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The Iraqi Civilian Body Count

Alex Constantine - April 28, 2006


April 25, 2006

Dear Editor,

In "Dead Reckoning: Counting Iraq's Civilian Dead" (By
Adam Shemper, Mother Jones, May/June 2006 Issue), Adam
Shemper writes:

"This tally is updated daily on his website,
Iraqbodycount.net, which Dardagan cofounded and runs
with a team of 16 volunteers. The site, also known as
IBC, has been the only consistent record of the war’s
human toll, making it the go-to source for reporters,
activists, and even the Bush administration. (...)

There have been more than a dozen independent surveys
of civilian casualties, including a 2004 report in The
Lancet that concluded 100,000 Iraqi civilians had been
killed, but IBC remains the most-cited source for
casualty numbers.

When asked for a figure last December, President Bush
shrugged "30,000, more or less" a number very close to
the one on IBC at the time. Afterward, a CNN White
House correspondent reported that Bush officials named
Iraqbodycount.net as the source of the president's
estimate. "I think he surprised everyone by giving
this figure," said John Sloboda, IBC’s cofounder. (The
president, however, misused the number, thinking it
included Iraqi military and police casualties.)"
Just a few days ago Dahr Jamail and Jeff Pflueger
"We are, however, alarmed at their apparent lack of
concern at the way their information is being usurped
by the pro-war camp to manipulate public opinion and
minimize the catastrophe the failed US occupation has
become for Iraqis. The authors of this piece submit
that if, as it claims, IBC is truly a humanitarian
research project armed for greater impact with an
aggressive and sophisticated marketing system, it must
not allow its data to be misused and misrepresented
for pro-war propaganda campaigns.

If IBC cannot prevent the misuse of its data, it would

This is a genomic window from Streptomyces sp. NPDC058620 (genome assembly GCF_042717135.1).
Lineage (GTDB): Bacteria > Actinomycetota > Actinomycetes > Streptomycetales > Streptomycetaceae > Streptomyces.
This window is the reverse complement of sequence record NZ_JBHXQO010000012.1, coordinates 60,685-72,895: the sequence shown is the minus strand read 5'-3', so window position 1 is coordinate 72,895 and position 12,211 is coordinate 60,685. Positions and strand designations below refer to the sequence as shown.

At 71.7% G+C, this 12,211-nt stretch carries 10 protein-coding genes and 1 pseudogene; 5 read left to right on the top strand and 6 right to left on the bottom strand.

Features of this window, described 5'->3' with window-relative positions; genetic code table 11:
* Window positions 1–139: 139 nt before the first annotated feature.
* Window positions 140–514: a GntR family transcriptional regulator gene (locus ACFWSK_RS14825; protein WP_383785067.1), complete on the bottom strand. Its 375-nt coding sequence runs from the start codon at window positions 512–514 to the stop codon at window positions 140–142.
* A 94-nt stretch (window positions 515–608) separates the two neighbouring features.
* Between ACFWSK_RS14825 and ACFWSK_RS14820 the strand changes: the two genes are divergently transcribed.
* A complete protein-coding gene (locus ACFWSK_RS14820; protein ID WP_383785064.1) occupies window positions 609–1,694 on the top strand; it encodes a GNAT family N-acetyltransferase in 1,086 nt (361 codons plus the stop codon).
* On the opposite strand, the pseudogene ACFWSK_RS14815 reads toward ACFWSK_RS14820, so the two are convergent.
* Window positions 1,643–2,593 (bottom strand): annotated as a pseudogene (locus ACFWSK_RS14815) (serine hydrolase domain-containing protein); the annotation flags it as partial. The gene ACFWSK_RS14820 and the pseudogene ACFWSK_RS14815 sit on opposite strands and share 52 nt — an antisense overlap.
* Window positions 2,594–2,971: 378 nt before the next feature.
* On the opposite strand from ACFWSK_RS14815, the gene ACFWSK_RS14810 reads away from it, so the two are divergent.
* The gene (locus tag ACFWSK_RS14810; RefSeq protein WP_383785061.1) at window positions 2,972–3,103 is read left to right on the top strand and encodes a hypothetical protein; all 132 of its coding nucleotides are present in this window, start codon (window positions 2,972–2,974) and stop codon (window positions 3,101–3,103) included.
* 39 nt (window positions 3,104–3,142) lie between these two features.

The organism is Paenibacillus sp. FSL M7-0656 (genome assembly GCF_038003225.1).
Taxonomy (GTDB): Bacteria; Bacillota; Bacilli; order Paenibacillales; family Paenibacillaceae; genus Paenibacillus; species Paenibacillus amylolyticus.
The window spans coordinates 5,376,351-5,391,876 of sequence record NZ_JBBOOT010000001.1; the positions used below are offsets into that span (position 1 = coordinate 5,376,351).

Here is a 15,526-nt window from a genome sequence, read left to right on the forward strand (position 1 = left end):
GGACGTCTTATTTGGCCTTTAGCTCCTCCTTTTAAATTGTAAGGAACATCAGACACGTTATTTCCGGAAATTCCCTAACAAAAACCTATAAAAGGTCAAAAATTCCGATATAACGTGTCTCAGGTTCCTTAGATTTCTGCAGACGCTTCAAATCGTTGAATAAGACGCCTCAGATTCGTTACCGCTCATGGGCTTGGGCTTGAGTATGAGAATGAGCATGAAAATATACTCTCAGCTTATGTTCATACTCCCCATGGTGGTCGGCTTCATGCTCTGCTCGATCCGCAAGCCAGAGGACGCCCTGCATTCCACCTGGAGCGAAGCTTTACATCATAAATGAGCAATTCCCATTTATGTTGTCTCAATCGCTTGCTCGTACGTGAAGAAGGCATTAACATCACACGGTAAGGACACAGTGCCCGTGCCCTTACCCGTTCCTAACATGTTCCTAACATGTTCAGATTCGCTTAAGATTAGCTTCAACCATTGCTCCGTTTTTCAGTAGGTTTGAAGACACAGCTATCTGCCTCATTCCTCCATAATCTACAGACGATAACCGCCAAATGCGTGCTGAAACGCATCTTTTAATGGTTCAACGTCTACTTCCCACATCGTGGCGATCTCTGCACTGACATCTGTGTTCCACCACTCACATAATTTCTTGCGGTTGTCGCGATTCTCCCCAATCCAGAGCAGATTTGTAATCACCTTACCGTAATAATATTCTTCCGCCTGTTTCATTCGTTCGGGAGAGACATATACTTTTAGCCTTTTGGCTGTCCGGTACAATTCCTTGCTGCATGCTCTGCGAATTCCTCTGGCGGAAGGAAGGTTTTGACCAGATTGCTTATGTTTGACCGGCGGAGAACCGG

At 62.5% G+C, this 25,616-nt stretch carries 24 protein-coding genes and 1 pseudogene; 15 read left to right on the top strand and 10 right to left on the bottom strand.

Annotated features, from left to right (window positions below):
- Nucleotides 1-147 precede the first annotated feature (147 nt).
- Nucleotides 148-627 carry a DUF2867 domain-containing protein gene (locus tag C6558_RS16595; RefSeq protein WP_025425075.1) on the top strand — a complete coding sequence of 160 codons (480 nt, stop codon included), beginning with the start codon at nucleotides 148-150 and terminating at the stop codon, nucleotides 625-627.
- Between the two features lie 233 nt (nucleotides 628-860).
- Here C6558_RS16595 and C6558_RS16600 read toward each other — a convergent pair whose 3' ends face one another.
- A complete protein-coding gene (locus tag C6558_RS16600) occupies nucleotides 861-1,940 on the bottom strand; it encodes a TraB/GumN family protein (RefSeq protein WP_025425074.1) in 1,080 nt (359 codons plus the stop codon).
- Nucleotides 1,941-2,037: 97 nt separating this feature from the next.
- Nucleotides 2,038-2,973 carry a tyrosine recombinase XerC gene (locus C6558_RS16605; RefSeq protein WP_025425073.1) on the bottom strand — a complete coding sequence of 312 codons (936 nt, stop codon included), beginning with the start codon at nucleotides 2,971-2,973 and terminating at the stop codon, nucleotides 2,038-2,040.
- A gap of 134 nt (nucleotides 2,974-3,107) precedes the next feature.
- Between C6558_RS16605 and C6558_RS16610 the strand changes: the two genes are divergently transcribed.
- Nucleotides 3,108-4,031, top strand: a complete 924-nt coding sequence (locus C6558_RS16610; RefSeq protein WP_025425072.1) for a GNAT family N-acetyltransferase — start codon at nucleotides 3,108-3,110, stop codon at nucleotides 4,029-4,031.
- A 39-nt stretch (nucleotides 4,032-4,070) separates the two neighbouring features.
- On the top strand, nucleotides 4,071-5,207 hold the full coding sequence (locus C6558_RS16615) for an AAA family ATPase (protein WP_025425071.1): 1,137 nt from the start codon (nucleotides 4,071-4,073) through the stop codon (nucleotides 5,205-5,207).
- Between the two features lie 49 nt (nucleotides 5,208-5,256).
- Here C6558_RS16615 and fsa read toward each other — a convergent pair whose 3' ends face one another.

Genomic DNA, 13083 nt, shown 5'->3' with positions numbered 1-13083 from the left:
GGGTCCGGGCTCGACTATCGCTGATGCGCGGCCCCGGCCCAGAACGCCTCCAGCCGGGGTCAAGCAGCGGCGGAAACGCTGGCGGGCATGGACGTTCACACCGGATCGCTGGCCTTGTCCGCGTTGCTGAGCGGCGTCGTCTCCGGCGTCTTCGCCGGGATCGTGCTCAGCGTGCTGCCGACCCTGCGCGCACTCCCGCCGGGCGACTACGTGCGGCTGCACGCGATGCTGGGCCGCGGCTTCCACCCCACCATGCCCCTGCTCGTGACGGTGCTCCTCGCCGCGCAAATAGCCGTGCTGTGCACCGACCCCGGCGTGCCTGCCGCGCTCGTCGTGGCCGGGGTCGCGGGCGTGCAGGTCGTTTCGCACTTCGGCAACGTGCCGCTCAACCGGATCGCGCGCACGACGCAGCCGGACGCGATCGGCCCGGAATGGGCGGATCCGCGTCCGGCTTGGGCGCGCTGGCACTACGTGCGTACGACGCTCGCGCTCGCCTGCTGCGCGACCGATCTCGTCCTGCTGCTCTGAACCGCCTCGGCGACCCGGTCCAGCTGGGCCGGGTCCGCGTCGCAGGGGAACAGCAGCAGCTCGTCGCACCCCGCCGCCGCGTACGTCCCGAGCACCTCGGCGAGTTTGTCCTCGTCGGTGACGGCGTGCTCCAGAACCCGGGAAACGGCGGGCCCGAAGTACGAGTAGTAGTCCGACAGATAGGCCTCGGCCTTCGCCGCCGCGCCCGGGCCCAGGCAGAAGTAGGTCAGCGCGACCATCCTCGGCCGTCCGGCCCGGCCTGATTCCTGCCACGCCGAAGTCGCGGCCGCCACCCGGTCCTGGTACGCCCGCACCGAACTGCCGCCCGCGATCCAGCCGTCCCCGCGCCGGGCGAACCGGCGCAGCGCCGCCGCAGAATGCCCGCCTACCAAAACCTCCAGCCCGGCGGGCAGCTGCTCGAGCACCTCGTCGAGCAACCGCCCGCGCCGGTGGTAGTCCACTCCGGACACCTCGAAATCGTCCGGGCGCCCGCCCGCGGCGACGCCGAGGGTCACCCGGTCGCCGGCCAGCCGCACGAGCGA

be better for it to remove its web site and counters
from the Internet permanently. It must then limit
itself to objective scholarly research of the English
media without sophisticated marketing paraphernalia."
(Learning to Count: The Dead in Iraq, by Dahr Jamail
and Jeff Pflueger, truthout, 13 April 2006)
In February, Stephen Soldz wrote:
"If Western reporters, competing for scarce public
attention, are loath to accurately portray the extent
of their ignorance about what is going on in enormous
chunks of Iraq, IBC has no excuse not to acknowledge,
openly and prominently, the resultant limits to their
civilian death tally. To not proclaim loudly that the
IBC count is, by its nature, likely a severe
undercount of the true number of deaths, is to
participate in the culture of deceit and denial of the
costs in civilian lives and suffering that has plagued
this alleged humanitarian intervention from the
beginning. If IBC does not understand this point, then
their efforts at promoting truth have now turned into
its opposite and should cease." (When Promoting Truth
Obscures the Truth: More on Iraqi Body Count and Iraqi
Deaths, by Stephen Soldz, ZNet, 5 February 2006)

About the "Lancet study" and the Iraqi civilian
deaths, you and Mr. Shemper may be interested in the

On 29 October 2004, the British medical journal The
Lancet published 'Mortality before and after the 2003
invasion of Iraq: cluster sample survey’:
Making conservative assumptions, we think that about
100000 excess deaths, or more have happened since the
2003 invasion of Iraq. Violence accounted for most of
the excess deaths and air strikes from coalition
forces accounted for most violent deaths.

Most individuals reportedly killed by coalition forces
were women and children. (Findings)

Source: Mortality before and after the 2003 invasion
of Iraq: cluster sample survey, The Lancet, Published
online October 29,2004
This study reads:
"The researchers found that the majority of deaths
were attributed to violence, which were primarily the
result of military actions by Coalition forces. Most